A Certain Idea of France

Author: Phillip H. Gordon

Publisher: Princeton University Press

ISBN: 140082091X

Category: History

Page: 292

View: 5997


As France begins to confront the new challenges of the post-Cold War era, the time has come to examine how French security policy has evolved since Charles de Gaulle set it on an independent course in the 1960s. Philip Gordon shows that the Gaullist model, contrary to widely held beliefs, has lived on--but that its inherent inconsistencies have grown more acute with increasing European unification, the diminishing American military role in Europe, and related strains on French military budgets. The question today is whether the Gaullist legacy will enable a strong and confident France to play a full role in Europe's new security arrangements or whether France, because of its will to independence, is destined to play an isolated, national role. Gordon analyzes military doctrines, strategies, and budgets from the 1960s to the 1990s, and also the evolution of French policy from the early debates about NATO and the European Community to the Persian Gulf War. He reveals how and why Gaullist ideas have for so long influenced French security policy and examines possible new directions for France in an increasingly united but potentially unstable Europe.

A Certain Idea of France

Author: Julian Jackson

Publisher: Penguin UK

ISBN: 1846143527

Category: Biography & Autobiography

Page: 928

View: 2137


'Masterly ... awesome reading ... an outstanding biography' Max Hastings, Sunday Times The definitive biography of the greatest French statesman of modern times In six weeks in the early summer of 1940, France was over-run by German troops and quickly surrendered. The French government of Marshal Pétain sued for peace and signed an armistice. One little-known junior French general, refusing to accept defeat, made his way to England. On 18 June he spoke to his compatriots over the BBC, urging them to rally to him in London. 'Whatever happens, the flame of French resistance must not be extinguished and will not be extinguished.' At that moment, Charles de Gaulle entered into history. For the rest of the war, de Gaulle frequently bit the hand that fed him. He insisted on being treated as the true embodiment of France, and quarrelled violently with Churchill and Roosevelt. He was prickly, stubborn, aloof and self-contained. But through sheer force of personality and bloody-mindedness he managed to have France recognised as one of the victorious Allies, occupying its own zone in defeated Germany. For ten years after 1958 he was President of France's Fifth Republic, which he created and which endures to this day. His pursuit of 'a certain idea of France' challenged American hegemony, took France out of NATO and twice vetoed British entry into the European Community. His controversial decolonization of Algeria brought France to the brink of civil war and provoked several assassination attempts. Julian Jackson's magnificent biography reveals this the life of this titanic figure as never before. It draws on a vast range of published and unpublished memoirs and documents - including the recently opened de Gaulle archives - to show how de Gaulle achieved so much during the War when his resources were so astonishingly few, and how, as President, he put a medium-rank power at the centre of world affairs. No previous biography has depicted his paradoxes so vividly. Much of French politics since his death has been about his legacy, and he remains by far the greatest French leader since Napoleon.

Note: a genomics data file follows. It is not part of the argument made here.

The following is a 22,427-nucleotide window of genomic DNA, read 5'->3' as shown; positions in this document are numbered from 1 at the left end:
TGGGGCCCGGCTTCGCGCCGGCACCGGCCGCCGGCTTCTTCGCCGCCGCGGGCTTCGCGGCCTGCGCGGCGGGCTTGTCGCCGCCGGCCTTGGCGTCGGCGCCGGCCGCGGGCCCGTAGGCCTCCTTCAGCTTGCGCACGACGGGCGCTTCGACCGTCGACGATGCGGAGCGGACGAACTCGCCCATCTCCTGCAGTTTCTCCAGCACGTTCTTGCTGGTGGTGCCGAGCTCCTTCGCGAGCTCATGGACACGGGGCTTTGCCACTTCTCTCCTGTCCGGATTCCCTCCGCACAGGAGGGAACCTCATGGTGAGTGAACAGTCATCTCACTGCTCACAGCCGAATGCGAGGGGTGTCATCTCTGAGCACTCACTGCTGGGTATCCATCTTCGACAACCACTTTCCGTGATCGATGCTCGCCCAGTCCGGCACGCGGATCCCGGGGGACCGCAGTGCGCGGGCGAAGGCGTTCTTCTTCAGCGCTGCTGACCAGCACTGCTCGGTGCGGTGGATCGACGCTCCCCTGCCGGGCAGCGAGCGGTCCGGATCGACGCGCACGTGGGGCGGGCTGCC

Certain Ideas of France

Author: H. L. Wesseling

Publisher: Greenwood Publishing Group

ISBN: 9780313323416

Category: History

Page: 205

View: 3744


Wesseling, one of the Netherlands' most respected contemporary historians, offers a great variety of studies and essays on modern French history and historians. The work is unique in its combination of biographical and structural approaches.

A Certain Idea of Europe

Author: Craig Parsons

Publisher: Cornell University Press

ISBN: 1501732080

Category: Political Science

Page: 272

View: 7697


The quasi-federal European Union stands out as the major exception in the thinly institutionalized world of international politics. Something has led Europeans—and only Europeans—beyond the nation-state to a fundamentally new political architecture. Craig Parsons argues in A Certain Idea of Europe that this "something" was a particular set of ideas generated in Western Europe after the Second World War. In Parsons's view, today's European Union reflects the ideological (and perhaps visionary) project of an elite minority. His book traces the progressive victory of this project in France, where the battle over European institutions erupted most divisively. Drawing on archival research and extensive interviews with French policymakers, the author carefully traces a fifty-year conflict between radically different European plans. Only through aggressive leadership did the advocates of a supranational "community" Europe succeed at building the EU and binding their opponents within it. Parsons puts the causal impact of ideas, and their binding effects through institutions, at the center of his book. In so doing he presents a strong logic of "social construction"—a sharp departure from other accounts of EU history that downplay the role of ideas and ideology.

West Africa

Author: N.A

Publisher: N.A

ISBN: N.A

Category: Africa, West

Page: N.A

View: 9979


Laurels

Author: N.A

Publisher: N.A

ISBN: N.A

Category: France

Page: N.A

View: 2738